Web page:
Bret M. Webb, Ph.D., P.E., D.CE
University of South Alabama
150 Jaguar Drive, SH3142
Mobile, AL 36688 USA
Phone: (251) 460-6174
Fax: (251) 461-1400

Research Positions

Currently seeking multiple graduate students to fill positions at the MS and/or doctoral level. Research topics include: living shorelines, beach and tidal inlet dynamics, barrier island response to extreme events, groundwater impacts to coastal lagoons, and infrastructure resilience. Research assistantships are available. Contact me for more details.

Current Research Assistants

SE Students
Garland Pennison


MSCE Students
Kelsey Carpenter
Sean McQuagge
Elizabeth Winter
Jackie Wittmann


Undergraduate Students
Evan Mazur
Ian Cox
Morgan Lassitter

Former Students

MSCE Students
Patrick Hautau (2018)
Marshall Hayden (2018)
Kate Haynes (2018)
Justin Lowlavar (2017)
Bryan Groza (2016)
Kari Servold (2015)
Chris Marr (2013)
Richard Allen (2013)
Miyuki Matthews (2012)


Post Docs
Jon Risinger
Jungwoo Lee

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Jag Ski at Little Lagoon 2Our two-year monitoring project with ALDOT got off to a great start on April 12/13 at Little Lagoon in Gulf Shores, AL. The purpose of the project is to monitor and evaluate impacts of proposed modifications to Lagoon Pass on the adjacent beaches. The HWY 182 bridge is being replaced, the channel widened, and the north/south pass jetties extended into the Gulf. Monitoring includes hydrographic surveys of cross-shore beach profiles (i.e. transects), the flood and ebb tidal shoal volumes, and channel depths. Traditional land-based surveys of the dry beach, as well as some areas of the flood shoal too shallow to survey by boat, are also performed along the same transects as those performed by the South Alabama Jag Ski (photo at right) on the water.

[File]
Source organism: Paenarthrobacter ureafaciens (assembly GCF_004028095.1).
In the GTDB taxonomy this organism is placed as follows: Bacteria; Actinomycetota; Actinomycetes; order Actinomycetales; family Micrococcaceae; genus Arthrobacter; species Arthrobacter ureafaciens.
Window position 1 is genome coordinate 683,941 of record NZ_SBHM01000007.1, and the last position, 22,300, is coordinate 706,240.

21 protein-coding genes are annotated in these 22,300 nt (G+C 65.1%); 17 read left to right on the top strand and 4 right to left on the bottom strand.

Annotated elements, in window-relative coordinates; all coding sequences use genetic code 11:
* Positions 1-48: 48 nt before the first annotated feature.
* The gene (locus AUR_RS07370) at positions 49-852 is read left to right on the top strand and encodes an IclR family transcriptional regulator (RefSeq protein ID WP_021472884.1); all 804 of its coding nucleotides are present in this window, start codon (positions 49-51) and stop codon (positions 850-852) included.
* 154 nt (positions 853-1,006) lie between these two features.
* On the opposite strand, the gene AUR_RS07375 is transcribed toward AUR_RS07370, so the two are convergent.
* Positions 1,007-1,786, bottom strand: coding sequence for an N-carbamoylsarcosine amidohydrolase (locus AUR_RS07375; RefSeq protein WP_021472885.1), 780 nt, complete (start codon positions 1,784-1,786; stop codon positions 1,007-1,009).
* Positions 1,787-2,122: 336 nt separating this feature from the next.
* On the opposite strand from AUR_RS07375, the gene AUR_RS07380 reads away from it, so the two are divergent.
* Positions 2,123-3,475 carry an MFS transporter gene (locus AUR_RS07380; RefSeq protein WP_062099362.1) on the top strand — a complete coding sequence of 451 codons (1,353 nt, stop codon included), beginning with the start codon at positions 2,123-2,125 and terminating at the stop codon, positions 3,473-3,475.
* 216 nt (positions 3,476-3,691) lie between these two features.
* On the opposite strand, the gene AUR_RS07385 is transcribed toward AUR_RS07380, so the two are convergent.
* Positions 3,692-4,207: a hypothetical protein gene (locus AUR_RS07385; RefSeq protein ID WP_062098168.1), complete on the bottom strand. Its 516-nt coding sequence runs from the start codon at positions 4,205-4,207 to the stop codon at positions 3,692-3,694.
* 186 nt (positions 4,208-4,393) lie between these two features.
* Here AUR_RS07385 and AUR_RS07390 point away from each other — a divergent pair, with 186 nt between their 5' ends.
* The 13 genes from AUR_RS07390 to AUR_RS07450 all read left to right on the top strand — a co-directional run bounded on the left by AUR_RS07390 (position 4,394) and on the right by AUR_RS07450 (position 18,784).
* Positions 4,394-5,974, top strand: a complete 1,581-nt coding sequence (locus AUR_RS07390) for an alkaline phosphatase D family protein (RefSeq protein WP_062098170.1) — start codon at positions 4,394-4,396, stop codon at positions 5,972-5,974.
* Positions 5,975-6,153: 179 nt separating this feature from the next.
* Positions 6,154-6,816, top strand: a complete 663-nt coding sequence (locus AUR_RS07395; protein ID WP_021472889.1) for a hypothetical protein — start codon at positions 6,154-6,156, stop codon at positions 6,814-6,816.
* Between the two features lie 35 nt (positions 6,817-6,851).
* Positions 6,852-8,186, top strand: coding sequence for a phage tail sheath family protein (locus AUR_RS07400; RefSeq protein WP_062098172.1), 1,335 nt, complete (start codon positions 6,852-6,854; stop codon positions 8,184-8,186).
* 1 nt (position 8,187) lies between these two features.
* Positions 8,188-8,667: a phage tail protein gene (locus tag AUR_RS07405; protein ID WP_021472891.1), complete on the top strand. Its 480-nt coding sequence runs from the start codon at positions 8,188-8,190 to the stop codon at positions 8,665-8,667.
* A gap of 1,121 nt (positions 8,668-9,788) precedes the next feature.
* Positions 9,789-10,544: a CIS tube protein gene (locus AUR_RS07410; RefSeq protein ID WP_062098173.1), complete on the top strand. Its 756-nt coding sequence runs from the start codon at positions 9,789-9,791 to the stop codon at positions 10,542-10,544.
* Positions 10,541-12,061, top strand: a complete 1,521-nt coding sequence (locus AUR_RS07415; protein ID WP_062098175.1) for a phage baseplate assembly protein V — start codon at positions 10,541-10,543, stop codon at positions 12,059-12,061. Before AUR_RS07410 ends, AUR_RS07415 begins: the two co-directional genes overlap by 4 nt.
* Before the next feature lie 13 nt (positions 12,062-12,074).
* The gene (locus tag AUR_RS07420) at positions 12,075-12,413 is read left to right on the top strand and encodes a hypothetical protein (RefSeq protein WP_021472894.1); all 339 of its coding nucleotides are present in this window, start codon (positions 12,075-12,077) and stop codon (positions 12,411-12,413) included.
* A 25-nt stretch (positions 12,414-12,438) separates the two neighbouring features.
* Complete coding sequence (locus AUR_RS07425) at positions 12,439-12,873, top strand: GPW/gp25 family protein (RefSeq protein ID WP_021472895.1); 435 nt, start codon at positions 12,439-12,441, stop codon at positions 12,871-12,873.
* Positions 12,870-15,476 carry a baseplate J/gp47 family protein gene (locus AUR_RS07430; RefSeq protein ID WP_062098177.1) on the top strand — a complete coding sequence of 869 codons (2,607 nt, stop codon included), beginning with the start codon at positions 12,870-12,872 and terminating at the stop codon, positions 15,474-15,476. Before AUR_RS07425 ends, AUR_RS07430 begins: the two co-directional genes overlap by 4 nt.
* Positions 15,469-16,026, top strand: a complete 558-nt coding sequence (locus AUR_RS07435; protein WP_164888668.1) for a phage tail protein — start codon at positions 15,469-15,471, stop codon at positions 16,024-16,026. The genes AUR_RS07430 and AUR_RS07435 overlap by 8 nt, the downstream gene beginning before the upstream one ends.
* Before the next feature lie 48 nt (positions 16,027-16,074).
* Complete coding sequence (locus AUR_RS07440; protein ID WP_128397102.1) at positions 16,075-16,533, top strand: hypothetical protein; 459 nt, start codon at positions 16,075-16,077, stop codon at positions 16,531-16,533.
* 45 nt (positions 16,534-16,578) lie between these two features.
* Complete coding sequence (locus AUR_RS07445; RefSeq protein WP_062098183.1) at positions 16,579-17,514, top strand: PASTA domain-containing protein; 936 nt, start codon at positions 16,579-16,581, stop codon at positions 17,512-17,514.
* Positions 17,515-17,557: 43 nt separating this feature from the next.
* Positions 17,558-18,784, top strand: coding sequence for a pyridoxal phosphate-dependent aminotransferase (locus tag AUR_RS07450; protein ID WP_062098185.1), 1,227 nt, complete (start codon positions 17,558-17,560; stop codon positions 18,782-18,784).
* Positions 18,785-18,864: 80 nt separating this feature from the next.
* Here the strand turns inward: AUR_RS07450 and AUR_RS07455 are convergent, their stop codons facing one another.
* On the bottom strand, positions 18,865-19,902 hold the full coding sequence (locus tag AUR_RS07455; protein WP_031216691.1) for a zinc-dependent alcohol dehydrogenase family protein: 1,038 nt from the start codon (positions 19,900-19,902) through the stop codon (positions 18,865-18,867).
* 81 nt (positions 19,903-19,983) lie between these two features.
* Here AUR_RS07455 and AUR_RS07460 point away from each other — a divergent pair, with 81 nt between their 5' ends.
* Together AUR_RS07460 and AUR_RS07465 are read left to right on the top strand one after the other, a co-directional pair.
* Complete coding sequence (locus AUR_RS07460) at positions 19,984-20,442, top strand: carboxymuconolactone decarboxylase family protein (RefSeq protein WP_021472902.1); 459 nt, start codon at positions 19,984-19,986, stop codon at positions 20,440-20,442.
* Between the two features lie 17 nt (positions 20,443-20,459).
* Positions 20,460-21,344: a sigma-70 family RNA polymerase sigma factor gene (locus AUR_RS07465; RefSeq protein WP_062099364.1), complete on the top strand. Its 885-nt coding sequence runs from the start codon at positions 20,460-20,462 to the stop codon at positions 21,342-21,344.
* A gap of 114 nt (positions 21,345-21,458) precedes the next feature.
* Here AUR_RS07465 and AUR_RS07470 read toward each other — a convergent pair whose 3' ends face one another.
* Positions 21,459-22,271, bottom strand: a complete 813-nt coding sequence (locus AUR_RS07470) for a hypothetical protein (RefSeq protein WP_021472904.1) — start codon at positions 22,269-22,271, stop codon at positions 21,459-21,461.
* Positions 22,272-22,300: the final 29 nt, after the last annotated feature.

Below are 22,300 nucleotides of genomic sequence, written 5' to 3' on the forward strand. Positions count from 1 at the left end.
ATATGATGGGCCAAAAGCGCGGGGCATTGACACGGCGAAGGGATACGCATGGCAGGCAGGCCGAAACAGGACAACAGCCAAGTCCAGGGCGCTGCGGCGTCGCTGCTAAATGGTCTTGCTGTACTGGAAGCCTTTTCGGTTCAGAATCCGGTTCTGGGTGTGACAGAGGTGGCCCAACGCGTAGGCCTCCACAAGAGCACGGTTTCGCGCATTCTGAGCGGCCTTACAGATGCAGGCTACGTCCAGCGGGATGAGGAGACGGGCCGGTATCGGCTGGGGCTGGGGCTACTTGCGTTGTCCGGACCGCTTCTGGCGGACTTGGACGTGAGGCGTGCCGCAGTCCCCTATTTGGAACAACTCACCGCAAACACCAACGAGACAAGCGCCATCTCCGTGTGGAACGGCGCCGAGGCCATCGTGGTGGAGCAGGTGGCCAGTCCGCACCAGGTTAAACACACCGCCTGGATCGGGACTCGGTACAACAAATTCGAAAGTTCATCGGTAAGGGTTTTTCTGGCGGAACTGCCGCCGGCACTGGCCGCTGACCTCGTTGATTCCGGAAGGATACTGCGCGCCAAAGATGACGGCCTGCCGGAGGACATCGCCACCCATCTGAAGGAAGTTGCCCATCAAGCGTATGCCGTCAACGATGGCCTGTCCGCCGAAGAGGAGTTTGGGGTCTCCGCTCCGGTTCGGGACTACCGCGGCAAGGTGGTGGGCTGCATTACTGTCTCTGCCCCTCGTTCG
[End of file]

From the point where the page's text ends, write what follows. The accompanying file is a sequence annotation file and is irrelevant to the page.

Despite some technical difficulties with our GPS equipment, likely due to the passage of a severe storm days before, we were able to complete most of our survey plan. Our survey team, consisting of Drs. Scott Douglass and Bret Webb, Richard Allen, Drew Harrison, Kari Servold, and Tim Wicker, collected over 24,000 elevation measurements while spending over 20 hours in the field over the two-day period in early April. A failed calibration of some instrumentation prevented a water quality survey of the lagoon during our trip, but the Jag Ski will be headed back to the lagoon to complete that mission in the coming weeks. A special thanks to Clay McCoy for helping us in the field on Saturday morning.



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